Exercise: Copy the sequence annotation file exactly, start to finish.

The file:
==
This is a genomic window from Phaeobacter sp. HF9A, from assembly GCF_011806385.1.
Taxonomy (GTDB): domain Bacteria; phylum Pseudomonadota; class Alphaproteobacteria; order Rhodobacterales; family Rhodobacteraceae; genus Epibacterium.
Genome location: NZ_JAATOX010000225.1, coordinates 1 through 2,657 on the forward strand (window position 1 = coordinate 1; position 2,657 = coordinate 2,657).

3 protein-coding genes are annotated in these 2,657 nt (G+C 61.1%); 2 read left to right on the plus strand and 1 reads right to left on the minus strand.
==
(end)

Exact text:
This is a genomic window from Phaeobacter sp. HF9A, from assembly GCF_011806385.1.
Taxonomy (GTDB): domain Bacteria; phylum Pseudomonadota; class Alphaproteobacteria; order Rhodobacterales; family Rhodobacteraceae; genus Epibacterium.
Genome location: NZ_JAATOX010000225.1, coordinates 1 through 2,657 on the forward strand (window position 1 = coordinate 1; position 2,657 = coordinate 2,657).

3 protein-coding genes are annotated in these 2,657 nt (G+C 61.1%); 2 read left to right on the plus strand and 1 reads right to left on the minus strand.